Be a Source of Comfort
Finally, one final and obvious reason why pet therapy for addiction works so well is that pets are a great source of comfort. Battling addiction comes with a lot of struggles. You’ll have hard times when you’ll want to throw in the towel. But a comforting pet might just help you get through the hard times. Pets are sympathetic animals, and can usually sense when their owners are unhappy. They’ll probably try and comfort you when you are feeling overwhelmed. Even the very act of petting an animal has stress-reducing effects on the human brain. A pet can be a great source of comfort for anybody struggling with addiction.
Pet therapy for addiction has been successful for many people in recovery. Pets can become a huge and loving part of your life that will give you the strength to get through the struggles of recovery. Pets improve your mood and can be a great source of comfort when you are feeling down. In addition, they instill a lot of responsibility in their owners. Being a great pet owner can be a huge boost in your self-confidence. All of these things can help make getting sober easier for you. In addition to helping with your recovery, you might just find that your pet is a loving and fun companion for many years.
Leaving rehab can be a little scary. Keeping up with sobriety in a place where that is the entire focus is manageable. But keeping up with sobriety once you leave and go back to normal life can be much harder. Work stress, family stress, and social pressures can all challenge your sobriety. Try to follow up with therapy to keep your goal in mind. It’ll be important to make some significant lifestyle changes as well. You may even need to find a new social group to hang out with. And finally, keep yourself busy because being bored can be a trigger for many people. Hopefully, you’ll be able to come home from rehab and continue your journey of sober living.
Leaving Rehab: Set Yourself Up for Success in Sobriety
Follow Up Therapy
One important thing to plan for when leaving rehab is follow-up therapy. Sobriety will likely be a lifetime struggle for you. But the reward is so high that it’s worth it. But there will be times when you are tempted to drink. In fact, you are most likely to relapse within the first six months after leaving rehabilitation. To prevent this, seek therapy once you come home. Find an intensive outpatient therapy or a 12 step program like Alcoholics Anonymous to attend. This will help keep you focused and give you an outlet to connect with others going through the same thing.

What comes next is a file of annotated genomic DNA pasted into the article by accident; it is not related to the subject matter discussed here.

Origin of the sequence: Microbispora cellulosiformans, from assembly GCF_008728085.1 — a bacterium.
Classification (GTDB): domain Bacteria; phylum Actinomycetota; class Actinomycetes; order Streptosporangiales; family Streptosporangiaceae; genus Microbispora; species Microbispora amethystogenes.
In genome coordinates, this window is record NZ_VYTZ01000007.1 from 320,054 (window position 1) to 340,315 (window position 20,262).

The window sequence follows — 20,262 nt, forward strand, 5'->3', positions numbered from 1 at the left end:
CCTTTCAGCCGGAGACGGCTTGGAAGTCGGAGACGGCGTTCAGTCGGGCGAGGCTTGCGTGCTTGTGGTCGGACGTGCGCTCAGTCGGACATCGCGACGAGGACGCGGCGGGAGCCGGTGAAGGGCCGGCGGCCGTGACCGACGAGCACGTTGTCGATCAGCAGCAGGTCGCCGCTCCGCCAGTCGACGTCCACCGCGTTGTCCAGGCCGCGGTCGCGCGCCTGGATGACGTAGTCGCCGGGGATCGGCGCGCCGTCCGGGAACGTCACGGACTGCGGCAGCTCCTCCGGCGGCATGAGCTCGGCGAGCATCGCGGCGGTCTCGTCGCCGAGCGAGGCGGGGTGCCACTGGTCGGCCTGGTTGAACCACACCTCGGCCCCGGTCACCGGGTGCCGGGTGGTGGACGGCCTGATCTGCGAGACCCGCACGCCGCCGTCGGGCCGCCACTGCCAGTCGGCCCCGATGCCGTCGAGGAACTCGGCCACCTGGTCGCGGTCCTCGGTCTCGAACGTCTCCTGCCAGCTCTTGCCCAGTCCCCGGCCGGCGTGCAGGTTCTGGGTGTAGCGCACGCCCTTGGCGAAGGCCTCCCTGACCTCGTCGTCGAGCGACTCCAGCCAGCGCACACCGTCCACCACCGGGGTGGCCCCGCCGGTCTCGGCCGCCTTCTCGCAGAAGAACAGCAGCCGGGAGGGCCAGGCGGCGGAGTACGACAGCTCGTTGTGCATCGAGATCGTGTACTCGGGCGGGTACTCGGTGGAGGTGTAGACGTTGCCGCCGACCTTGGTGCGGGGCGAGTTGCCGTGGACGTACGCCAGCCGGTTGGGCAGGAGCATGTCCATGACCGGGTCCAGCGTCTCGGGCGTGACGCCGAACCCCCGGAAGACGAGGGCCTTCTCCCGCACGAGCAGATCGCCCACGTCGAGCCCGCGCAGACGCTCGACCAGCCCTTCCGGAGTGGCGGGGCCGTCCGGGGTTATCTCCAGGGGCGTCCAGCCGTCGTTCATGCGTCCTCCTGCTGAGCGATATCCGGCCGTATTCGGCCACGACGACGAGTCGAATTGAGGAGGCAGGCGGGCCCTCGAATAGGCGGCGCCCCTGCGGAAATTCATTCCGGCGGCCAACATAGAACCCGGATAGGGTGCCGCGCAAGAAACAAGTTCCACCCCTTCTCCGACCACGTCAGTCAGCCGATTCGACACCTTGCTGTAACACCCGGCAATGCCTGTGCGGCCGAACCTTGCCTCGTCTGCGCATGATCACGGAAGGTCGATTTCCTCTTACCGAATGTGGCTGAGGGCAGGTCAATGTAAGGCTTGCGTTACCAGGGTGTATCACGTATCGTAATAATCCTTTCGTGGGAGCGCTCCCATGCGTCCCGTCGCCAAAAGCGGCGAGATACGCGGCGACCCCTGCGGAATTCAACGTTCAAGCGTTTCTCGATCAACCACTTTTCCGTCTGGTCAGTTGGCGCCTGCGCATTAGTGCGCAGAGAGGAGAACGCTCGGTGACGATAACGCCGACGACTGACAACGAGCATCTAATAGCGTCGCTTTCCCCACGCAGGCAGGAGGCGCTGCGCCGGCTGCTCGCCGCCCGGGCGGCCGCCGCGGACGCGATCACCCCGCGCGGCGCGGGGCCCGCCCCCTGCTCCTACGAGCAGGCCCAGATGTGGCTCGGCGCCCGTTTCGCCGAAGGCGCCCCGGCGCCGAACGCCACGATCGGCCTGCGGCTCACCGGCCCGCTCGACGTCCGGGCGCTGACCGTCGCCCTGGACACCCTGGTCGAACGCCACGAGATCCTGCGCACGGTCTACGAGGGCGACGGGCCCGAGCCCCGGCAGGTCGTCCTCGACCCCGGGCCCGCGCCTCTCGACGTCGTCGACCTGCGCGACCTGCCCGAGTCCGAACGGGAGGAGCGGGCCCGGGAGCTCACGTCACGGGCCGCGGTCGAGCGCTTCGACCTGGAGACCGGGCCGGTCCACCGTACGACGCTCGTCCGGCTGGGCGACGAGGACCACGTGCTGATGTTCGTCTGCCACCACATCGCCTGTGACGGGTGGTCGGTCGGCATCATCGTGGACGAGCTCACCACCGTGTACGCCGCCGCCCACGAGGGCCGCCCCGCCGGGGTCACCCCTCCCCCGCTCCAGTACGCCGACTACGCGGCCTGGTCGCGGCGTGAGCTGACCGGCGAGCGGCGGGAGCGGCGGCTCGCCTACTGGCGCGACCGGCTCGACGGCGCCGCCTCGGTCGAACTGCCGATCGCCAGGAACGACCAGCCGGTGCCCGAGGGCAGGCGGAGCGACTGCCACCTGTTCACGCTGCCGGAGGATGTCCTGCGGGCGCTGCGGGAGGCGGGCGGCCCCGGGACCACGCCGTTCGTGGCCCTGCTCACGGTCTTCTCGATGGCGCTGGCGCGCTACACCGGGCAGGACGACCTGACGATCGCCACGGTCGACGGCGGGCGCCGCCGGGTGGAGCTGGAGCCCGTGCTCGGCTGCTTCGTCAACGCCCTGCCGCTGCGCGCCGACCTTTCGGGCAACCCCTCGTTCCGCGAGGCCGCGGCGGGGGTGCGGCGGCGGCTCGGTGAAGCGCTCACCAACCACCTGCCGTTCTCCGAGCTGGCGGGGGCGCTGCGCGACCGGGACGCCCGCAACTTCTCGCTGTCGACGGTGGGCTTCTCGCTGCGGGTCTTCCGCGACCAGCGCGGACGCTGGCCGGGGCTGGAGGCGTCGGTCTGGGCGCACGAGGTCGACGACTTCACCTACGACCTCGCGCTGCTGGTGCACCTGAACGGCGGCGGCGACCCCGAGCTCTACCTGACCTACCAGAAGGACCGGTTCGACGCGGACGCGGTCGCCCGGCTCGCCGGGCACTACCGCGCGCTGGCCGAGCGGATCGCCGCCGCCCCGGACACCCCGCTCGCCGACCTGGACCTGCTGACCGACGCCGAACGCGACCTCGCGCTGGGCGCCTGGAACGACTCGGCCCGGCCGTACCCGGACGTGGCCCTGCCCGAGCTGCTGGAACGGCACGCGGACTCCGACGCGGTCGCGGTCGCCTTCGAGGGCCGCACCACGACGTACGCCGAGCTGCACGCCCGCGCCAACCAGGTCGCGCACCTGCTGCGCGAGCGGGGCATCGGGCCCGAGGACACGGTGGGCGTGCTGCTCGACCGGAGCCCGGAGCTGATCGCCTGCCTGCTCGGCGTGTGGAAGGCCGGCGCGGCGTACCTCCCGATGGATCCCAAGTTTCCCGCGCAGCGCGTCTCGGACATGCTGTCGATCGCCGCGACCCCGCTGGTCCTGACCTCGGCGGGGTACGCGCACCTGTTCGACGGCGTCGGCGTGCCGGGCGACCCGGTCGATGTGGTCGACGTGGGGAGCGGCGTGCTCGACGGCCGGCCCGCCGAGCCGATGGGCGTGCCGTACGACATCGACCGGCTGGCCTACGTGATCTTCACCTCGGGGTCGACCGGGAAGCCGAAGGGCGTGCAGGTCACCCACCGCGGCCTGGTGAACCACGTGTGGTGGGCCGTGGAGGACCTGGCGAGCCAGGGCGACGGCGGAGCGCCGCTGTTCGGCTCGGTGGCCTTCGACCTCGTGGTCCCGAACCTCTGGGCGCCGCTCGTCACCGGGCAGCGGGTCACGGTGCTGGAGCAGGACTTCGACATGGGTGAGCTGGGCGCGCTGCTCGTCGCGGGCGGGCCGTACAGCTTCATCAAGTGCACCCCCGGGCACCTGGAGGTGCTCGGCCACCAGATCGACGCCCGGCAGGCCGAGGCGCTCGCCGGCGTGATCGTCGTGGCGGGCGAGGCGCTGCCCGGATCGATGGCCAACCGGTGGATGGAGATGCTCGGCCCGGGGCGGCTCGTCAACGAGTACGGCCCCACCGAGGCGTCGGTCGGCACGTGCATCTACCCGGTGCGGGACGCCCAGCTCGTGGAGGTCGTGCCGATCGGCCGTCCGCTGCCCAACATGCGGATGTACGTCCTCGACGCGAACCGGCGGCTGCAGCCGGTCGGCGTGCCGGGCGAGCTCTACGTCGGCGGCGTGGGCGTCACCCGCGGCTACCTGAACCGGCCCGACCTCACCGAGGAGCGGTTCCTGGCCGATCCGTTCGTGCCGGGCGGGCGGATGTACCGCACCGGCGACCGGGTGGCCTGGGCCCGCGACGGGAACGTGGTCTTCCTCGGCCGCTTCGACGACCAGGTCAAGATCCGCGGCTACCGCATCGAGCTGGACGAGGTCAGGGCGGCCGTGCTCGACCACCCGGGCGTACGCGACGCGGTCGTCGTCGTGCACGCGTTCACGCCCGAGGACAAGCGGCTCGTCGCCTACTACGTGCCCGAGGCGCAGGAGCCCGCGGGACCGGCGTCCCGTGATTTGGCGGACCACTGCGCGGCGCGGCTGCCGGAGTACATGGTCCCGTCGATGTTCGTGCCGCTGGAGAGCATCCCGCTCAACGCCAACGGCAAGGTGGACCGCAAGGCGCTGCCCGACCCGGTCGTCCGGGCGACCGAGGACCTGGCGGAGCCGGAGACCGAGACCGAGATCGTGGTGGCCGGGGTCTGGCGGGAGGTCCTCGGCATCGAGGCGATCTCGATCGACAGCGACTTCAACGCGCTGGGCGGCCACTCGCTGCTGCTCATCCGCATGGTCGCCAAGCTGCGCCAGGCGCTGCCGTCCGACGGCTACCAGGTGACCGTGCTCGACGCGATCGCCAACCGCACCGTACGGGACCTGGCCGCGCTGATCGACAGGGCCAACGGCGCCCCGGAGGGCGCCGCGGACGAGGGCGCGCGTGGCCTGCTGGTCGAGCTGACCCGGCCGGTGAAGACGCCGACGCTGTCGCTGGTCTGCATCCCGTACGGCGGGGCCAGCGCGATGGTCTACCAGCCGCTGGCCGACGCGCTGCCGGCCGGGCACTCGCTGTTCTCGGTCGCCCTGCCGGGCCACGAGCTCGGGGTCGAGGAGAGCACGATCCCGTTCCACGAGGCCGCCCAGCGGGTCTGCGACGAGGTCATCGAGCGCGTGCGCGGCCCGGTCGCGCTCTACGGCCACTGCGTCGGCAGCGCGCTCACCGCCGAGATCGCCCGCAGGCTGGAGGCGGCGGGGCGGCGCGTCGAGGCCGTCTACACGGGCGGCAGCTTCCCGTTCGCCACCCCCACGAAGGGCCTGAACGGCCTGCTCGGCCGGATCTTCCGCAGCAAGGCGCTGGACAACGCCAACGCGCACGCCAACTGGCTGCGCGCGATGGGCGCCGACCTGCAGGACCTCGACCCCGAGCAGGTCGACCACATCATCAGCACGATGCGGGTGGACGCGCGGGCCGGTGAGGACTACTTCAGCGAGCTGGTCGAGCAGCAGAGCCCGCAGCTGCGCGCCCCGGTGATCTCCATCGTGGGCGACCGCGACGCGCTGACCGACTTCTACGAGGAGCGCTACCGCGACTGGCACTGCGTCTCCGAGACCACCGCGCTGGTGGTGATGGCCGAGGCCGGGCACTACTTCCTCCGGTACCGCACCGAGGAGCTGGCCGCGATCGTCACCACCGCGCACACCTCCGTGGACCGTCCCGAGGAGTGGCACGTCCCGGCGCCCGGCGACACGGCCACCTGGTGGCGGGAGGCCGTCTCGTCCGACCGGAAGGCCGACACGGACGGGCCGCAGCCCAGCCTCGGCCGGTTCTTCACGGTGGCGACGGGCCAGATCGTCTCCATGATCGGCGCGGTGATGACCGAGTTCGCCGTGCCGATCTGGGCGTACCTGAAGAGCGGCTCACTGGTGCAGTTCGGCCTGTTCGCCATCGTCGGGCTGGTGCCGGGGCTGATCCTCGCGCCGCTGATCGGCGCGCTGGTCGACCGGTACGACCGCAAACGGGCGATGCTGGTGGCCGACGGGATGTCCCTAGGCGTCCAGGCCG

It’s likely that after leaving the rehab you’ll need to make some pretty significant lifestyle changes. You want your home to be a safe place, so get rid of any alcohol or illegal substances. If your spouse drinks, consider asking them to abstain while you are fresh out of recovery. Or ask them only to drink outside the home and with other people. Part of your rehab will likely be figuring out what your specific triggers are. They might be specific people, places, or stressors. You’ll need to make some lifestyle changes to avoid these things so that you aren’t triggered to start drinking again.
For many people leaving rehab, a new social group is a necessity. If you are coming from a group that puts a lot of focus on drinking and partying, you really should avoid seeing them. Unless they’re willing to support you with your sober living, they will most likely be a trigger. See if you can find a new group that is supportive of your goals. There are meetup groups that you can find that specifically cater to sober activities.
Finally, after leaving rehab, it’s important to keep yourself busy. Recovering alcoholics often find that boredom is a major trigger for them. If you’re bored at home, there’s not really anything to distract you from your desire to drink. Therefore, it’s important to keep yourself busy and have a goal for each day. It’s especially important to make sure and stay busy if there are certain parts of the day that make you want to drink more. For example, if a cocktail hour is difficult for you, plan to find an exercise class for that time.
Coming home from rehab is something to be proud of and to celebrate. But it’s not the time to get too relaxed about your sobriety. In fact, the first weeks and months home can be the hardest for many recovering alcoholics. After leaving rehab, plan to continue intense therapy or treatment for a long time. You might even be in treatment or attending meetings for the rest of your life. Make lifestyle changes to help you avoid triggers. In addition, you might need to meet some new friends who will be supportive of your goals. And finally, keep yourself busy. Hopefully, you’ll come home from rehab and be able to continue your sober living without too much difficulty. Remember that the rewards for giving up alcohol are well worth the struggles.